“No! Nooooooo! I don’t want to!” Feet stomped above me, clomp, clomp, clomp! A door slammed. Something hit the wall with a muffled thud. (Mr. Potato Head? A Dr. Suess book?)
I sat in the basement office listening to my daughter screaming upstairs. At the babysitter. Yes, lovely, I know. This was supposed to be my time to catch up on paperwork, but instead I fretted over how to intervene.
I can’t go upstairs, I thought. The baby would see me—kicking her separation anxiety into high gear—and I’d struggle to return to the basement while she cries for Momma, Momma, Momma! Then surely all hope of getting anything done would fly out the window—which, I might add, was open for the neighbors to hear this delightful hissy fit.
Should I send the babysitter packing? I considered my options. And I resorted to trickery.
“Honey, will you please call home and tell Clara you can hear her sassing?” I begged my husband for help, disrupting him at work. Since our four-year-old learned to recognize her dad’s name on caller ID, I often let her answer when he calls. We hung up and waited for her to take the bait.
One ring, two rings. . . darn, maybe the sitter put her in a time-out. Three rings, four rings. . . gotcha! Sneaky Mom eavesdropped on the office phone.
“Are you being good?” my husband interrogated.
“Yes, Daddy.” Oo, a lie.
“Really? Well, I think I can hear you all the way at my office.”
I pictured my daughter’s darling blue eyes widening in fear and awe. “I’m sorry, Daddy. I was being naughty.”
“You’d better behave, or no popsicle after supper tonight.”
“Okay, Dad. I’ll be good. I love you, Daddy.”
Ah, peace. A few minutes later, papers rustled at the top of the stairs. Clara drew pictures and slid them under the door. I collected my offering of purple crayon flowers with “TOMOMFROMCLARA” scrawled across the sheets.
How can a child be so unruly one moment and so darn sweet the next? Well, let me think.
This morning I made heart-shaped toast for my daughters served with a smiley face of grapes and strawberries. That was sweet.
Two minutes later, Clara spilled her juice, and I scolded her for being clumsy. That was not sweet.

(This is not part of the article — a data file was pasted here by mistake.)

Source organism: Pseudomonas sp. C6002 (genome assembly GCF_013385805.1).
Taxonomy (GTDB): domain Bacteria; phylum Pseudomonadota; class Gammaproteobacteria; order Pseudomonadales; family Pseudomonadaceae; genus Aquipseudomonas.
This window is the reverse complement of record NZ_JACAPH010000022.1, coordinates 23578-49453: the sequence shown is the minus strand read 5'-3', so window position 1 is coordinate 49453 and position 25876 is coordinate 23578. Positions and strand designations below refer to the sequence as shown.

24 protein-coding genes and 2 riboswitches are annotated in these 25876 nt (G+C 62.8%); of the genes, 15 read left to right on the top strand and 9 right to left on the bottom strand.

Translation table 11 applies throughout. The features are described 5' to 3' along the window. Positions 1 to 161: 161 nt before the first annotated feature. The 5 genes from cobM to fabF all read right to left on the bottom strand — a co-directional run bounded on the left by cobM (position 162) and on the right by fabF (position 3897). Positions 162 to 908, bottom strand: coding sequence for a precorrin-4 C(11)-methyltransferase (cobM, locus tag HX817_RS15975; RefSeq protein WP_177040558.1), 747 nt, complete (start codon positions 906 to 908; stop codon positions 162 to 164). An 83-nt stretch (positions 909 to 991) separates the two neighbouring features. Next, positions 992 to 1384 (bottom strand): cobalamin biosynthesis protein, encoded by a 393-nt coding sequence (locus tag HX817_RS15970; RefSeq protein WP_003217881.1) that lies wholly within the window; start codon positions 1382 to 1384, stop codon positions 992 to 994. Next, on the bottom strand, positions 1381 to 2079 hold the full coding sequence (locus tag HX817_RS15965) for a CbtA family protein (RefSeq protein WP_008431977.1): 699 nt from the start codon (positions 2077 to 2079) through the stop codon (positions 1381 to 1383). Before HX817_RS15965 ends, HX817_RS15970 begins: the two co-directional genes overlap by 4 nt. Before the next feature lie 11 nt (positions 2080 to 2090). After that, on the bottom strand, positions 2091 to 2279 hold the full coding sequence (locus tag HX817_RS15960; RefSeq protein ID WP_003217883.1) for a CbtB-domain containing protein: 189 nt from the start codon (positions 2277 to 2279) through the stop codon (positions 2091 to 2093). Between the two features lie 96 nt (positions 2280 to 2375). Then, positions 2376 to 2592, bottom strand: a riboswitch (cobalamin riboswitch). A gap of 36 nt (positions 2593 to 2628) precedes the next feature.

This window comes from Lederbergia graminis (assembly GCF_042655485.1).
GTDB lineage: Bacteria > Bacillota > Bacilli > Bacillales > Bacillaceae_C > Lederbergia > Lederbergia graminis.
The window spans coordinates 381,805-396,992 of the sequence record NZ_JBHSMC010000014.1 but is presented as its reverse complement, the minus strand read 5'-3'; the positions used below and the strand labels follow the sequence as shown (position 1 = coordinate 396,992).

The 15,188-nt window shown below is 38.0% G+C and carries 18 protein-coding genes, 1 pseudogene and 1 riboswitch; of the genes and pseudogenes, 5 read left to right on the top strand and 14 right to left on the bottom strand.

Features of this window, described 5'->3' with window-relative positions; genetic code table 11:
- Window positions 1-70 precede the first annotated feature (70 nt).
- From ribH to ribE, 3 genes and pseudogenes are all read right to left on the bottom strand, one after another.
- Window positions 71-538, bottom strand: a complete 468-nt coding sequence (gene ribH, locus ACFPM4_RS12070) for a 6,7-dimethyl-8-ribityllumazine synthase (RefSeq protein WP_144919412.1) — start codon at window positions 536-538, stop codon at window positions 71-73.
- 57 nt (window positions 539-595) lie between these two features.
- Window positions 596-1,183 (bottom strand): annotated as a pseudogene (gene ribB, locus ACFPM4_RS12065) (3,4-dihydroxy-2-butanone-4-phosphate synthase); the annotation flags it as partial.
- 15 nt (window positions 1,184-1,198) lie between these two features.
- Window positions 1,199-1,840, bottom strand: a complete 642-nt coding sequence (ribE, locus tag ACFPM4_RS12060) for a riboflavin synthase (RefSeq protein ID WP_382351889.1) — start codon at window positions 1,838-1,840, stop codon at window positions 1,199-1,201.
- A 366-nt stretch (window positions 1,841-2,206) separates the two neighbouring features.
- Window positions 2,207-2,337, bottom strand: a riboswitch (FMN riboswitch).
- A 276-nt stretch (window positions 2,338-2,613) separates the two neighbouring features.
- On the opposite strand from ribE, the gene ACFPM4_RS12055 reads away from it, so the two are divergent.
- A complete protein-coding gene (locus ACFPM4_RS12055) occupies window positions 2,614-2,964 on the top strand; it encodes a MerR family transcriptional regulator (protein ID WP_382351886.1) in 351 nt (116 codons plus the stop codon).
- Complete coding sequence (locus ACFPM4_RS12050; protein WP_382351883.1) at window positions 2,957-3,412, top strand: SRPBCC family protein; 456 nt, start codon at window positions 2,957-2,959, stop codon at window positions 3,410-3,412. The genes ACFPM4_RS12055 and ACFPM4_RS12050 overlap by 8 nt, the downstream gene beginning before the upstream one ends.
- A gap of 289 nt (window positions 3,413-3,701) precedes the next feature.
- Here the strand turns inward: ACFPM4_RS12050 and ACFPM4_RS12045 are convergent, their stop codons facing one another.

I brushed Clara’s hair and told her how beautiful God made her. Sweet.
Then she ran away and hid from the torture of an attempted ponytail, making us late for music class, so I flung the hairbrush across the room. Not sweet.
Later I cheered while my girls shared drum mallets. Awww, sweet.
Then on the way home, I grew tired of my preschool passenger asking for the seventh time, “Mom, are you driving the speed limit?” (I was). So I snapped and told her to let me drive. Not sweet.
You get the idea. Truth is, I am worse than inconsistent. I’m unpredictable. Why is my pot so quick to boil over?
When my four-year-old stands with hands on her hips, lips pursed, eyes narrowed and staring me down, I look at her and I see. . .
In her scowl, her body language, her impulse to throw things out of frustration. I model this for her, and she tosses it back in my face, as if God is holding a mirror to my ugly side.
“Do not be quickly provoked in your spirit, for anger resides in the lap of fools,” (Ecclesiastes 7:9). According to the Bible, my little temper habit—my easily provoked spirit—makes me, by God’s definition, a fool.
Darn, that stings. I’d call myself a lot of things—impatient, tired, frazzled—but not foolish. Surely you’re not talking about me, Lord. I know my triggers. I snap when I’m distracted, thinking about my to-do list. When I’m worried or feeling anxious. When I’m living in my head and not in the moment. That’s when my children become an interruption rather than my focus, a signal that it’s time to rearrange my priorities. Cut me some slack, Lord! Fools are those other people. Right?
Wrong. Look in the mirror, Becky. When I allow myself to throw tantrums, I’m playing the fool—and I’m teaching my children to do the same.
“These pictures are fantastic!” I shouted up the stairs.
“Thanks, Momma!” Clara replied, giggling as the babysitter shepherded my girls outside to play.
Sweet, I thought. I’ll take it while it lasts. I imagine God says the same thing about me. He knows I’m still growing up. And like a good parent, he loves me unconditionally, tantrums and sweetness and all. And for that, I am forever grateful.